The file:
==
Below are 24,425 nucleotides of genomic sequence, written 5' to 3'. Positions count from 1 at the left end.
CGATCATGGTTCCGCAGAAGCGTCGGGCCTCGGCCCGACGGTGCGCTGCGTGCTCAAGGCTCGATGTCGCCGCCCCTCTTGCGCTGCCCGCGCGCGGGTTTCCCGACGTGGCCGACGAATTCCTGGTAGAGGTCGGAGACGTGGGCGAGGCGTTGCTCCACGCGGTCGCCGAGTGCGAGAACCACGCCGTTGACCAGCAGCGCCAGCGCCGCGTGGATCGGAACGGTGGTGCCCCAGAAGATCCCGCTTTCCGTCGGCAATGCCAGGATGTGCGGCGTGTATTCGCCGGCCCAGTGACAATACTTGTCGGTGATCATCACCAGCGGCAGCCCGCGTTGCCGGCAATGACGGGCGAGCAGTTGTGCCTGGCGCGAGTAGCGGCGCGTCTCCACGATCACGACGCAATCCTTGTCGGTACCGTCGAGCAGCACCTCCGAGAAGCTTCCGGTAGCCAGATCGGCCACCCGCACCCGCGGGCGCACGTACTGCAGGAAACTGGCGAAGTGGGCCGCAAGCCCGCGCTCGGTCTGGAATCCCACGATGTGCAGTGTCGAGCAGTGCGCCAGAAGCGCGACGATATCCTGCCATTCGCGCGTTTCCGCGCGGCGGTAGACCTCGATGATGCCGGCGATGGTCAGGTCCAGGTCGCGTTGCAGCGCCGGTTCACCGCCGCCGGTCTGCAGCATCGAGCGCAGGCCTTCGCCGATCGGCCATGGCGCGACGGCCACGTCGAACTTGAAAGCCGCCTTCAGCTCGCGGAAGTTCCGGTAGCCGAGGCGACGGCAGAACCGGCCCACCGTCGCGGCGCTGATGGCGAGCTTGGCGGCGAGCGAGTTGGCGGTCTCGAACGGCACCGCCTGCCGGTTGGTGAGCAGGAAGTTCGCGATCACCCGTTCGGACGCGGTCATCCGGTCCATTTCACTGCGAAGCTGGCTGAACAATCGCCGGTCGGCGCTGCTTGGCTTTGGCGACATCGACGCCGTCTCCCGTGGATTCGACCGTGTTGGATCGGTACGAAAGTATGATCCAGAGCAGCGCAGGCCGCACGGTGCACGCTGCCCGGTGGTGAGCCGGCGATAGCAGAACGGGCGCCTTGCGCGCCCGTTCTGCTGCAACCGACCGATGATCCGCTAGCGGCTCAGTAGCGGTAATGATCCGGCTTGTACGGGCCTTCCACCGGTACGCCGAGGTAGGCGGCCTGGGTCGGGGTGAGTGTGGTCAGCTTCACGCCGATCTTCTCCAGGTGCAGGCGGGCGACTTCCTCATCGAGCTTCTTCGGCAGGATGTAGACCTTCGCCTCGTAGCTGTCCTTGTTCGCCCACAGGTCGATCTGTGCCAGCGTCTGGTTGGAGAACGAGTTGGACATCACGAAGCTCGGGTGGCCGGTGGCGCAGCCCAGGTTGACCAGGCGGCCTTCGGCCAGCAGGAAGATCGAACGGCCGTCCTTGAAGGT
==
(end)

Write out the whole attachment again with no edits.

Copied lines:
Below are 24,425 nucleotides of genomic sequence, written 5' to 3'. Positions count from 1 at the left end.
CGATCATGGTTCCGCAGAAGCGTCGGGCCTCGGCCCGACGGTGCGCTGCGTGCTCAAGGCTCGATGTCGCCGCCCCTCTTGCGCTGCCCGCGCGCGGGTTTCCCGACGTGGCCGACGAATTCCTGGTAGAGGTCGGAGACGTGGGCGAGGCGTTGCTCCACGCGGTCGCCGAGTGCGAGAACCACGCCGTTGACCAGCAGCGCCAGCGCCGCGTGGATCGGAACGGTGGTGCCCCAGAAGATCCCGCTTTCCGTCGGCAATGCCAGGATGTGCGGCGTGTATTCGCCGGCCCAGTGACAATACTTGTCGGTGATCATCACCAGCGGCAGCCCGCGTTGCCGGCAATGACGGGCGAGCAGTTGTGCCTGGCGCGAGTAGCGGCGCGTCTCCACGATCACGACGCAATCCTTGTCGGTACCGTCGAGCAGCACCTCCGAGAAGCTTCCGGTAGCCAGATCGGCCACCCGCACCCGCGGGCGCACGTACTGCAGGAAACTGGCGAAGTGGGCCGCAAGCCCGCGCTCGGTCTGGAATCCCACGATGTGCAGTGTCGAGCAGTGCGCCAGAAGCGCGACGATATCCTGCCATTCGCGCGTTTCCGCGCGGCGGTAGACCTCGATGATGCCGGCGATGGTCAGGTCCAGGTCGCGTTGCAGCGCCGGTTCACCGCCGCCGGTCTGCAGCATCGAGCGCAGGCCTTCGCCGATCGGCCATGGCGCGACGGCCACGTCGAACTTGAAAGCCGCCTTCAGCTCGCGGAAGTTCCGGTAGCCGAGGCGACGGCAGAACCGGCCCACCGTCGCGGCGCTGATGGCGAGCTTGGCGGCGAGCGAGTTGGCGGTCTCGAACGGCACCGCCTGCCGGTTGGTGAGCAGGAAGTTCGCGATCACCCGTTCGGACGCGGTCATCCGGTCCATTTCACTGCGAAGCTGGCTGAACAATCGCCGGTCGGCGCTGCTTGGCTTTGGCGACATCGACGCCGTCTCCCGTGGATTCGACCGTGTTGGATCGGTACGAAAGTATGATCCAGAGCAGCGCAGGCCGCACGGTGCACGCTGCCCGGTGGTGAGCCGGCGATAGCAGAACGGGCGCCTTGCGCGCCCGTTCTGCTGCAACCGACCGATGATCCGCTAGCGGCTCAGTAGCGGTAATGATCCGGCTTGTACGGGCCTTCCACCGGTACGCCGAGGTAGGCGGCCTGGGTCGGGGTGAGTGTGGTCAGCTTCACGCCGATCTTCTCCAGGTGCAGGCGGGCGACTTCCTCATCGAGCTTCTTCGGCAGGATGTAGACCTTCGCCTCGTAGCTGTCCTTGTTCGCCCACAGGTCGATCTGTGCCAGCGTCTGGTTGGAGAACGAGTTGGACATCACGAAGCTCGGGTGGCCGGTGGCGCAGCCCAGGTTGACCAGGCGGCCTTCGGCCAGCAGGAAGATCGAACGGCCGTCCTTGAAGGT